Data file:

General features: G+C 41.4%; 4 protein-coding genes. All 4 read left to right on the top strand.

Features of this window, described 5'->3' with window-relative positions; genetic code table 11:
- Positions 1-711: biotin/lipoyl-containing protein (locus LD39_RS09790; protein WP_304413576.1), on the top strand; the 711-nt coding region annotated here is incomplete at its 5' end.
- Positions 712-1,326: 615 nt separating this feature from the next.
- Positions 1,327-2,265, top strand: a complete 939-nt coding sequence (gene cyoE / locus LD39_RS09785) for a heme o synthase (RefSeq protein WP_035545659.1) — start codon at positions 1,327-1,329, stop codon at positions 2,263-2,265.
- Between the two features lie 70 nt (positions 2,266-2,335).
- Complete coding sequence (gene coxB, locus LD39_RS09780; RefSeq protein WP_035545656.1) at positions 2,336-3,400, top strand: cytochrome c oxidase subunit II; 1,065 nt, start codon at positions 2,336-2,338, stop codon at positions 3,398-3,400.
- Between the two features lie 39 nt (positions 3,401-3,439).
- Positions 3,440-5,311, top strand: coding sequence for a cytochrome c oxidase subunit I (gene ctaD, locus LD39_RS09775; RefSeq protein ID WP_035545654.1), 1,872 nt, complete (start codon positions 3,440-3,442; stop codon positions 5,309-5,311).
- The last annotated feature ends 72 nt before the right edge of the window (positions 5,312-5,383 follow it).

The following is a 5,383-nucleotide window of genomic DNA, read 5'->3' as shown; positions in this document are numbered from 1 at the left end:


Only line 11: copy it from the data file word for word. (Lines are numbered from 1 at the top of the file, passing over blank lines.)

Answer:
The following is a 5,383-nucleotide window of genomic DNA, read 5'->3' as shown; positions in this document are numbered from 1 at the left end: